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Kid606 - Resilience

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Artist: Kid606

Album: Resilience

Label: Tigerbeat6

Review date: Jul. 26, 2005

For better and for worse, Miguel Depedro, the man behind the moniker Kid606, is an imperial producer. Claiming territory in hip hop, techno, jungle, glitch, and mash-ups, that trendy electronic archipelago of yesteryear, Depedro seems to view music not as art but as conquest. To date, Depedro’s oeuvre is scattershot – if one graphed his work according to genre, one would not have a linear path but a series of disconnected colonies. I can imagine the man cutting a Napoleonic pose behind his decks, his left hand massaging a spinning record, his right tucked in his jacket’s breast pocket.

Resilience charts Depedro’s adventures on more virgin, if not higher, ground. The drums of 2003’s Kill the Sound Before the Sound Kills You have been toned down – having conquered jungle’s skittering snare, Depedro seems set on slower, dare I say, downtempo regions. But unlike most artists who chill out for a living, Depedro doesn’t sound comfortable in his new environs. If anything, he sounds complacent.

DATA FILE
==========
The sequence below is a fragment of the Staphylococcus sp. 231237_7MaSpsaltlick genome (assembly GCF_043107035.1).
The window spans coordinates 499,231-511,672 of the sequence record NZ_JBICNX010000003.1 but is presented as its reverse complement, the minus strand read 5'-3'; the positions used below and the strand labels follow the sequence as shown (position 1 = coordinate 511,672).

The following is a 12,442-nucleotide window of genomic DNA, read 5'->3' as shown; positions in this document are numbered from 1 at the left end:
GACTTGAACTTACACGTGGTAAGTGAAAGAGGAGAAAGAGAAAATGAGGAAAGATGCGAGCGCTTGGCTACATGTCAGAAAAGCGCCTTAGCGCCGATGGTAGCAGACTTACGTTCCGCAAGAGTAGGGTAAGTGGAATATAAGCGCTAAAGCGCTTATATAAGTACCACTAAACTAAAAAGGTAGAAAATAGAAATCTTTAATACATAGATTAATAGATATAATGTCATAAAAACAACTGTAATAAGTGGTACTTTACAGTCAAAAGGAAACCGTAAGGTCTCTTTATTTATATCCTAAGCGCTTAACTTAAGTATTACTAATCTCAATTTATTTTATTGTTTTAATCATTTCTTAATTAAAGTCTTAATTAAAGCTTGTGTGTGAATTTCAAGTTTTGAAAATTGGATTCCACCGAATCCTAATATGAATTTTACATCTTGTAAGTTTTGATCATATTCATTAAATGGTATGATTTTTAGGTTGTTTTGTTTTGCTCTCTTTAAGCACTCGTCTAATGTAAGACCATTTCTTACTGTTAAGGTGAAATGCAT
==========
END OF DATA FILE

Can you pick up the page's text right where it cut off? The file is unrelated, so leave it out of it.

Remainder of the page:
Throughout his career, Depedro has made music according to a more-is-better principle. His songs are thickly layered with samples, and often boil over with computer and machine-like blips. In the past, this approach has worked with his jetting takes on techno and jungle. Beginning with speedy and often spastic rhythms, Depedro built little electro symphonies, five-minute songs that wove disparate sounds into tight anthems bordering on combustion. Depedro tries the same method at a snail’s pace on Resilience, and without the inertia of previous works, his new album feels more like a glacier than an avalanche.

“Banana Peel” is one of the few examples where Depedro succeeds. He begins with a reggae riddim, and instead of stacking one loop atop another, he lets them play hide and seek. If much of Resilienceis a series of samples stacked high like skyscrapers, then “Banana Peel” curves and swings like a Frank Gehry construction. It’s one of the few songs where Depedro realizes he can impress his audience by saying less rather than more.

Few emperors, and even fewer DJs, are remembered for their restraint. Depedro, one of the most ambitious DJs in recent years, has succeeded by storming gung-ho, producing and remixing across genres with abandon. Yet empires fall and tastes change. The question is whether Depedro can recover from this setback as he continues onward and avoid his own personal Waterloo.

By Ben Yaster

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Kill Sound Before Sound Kills You

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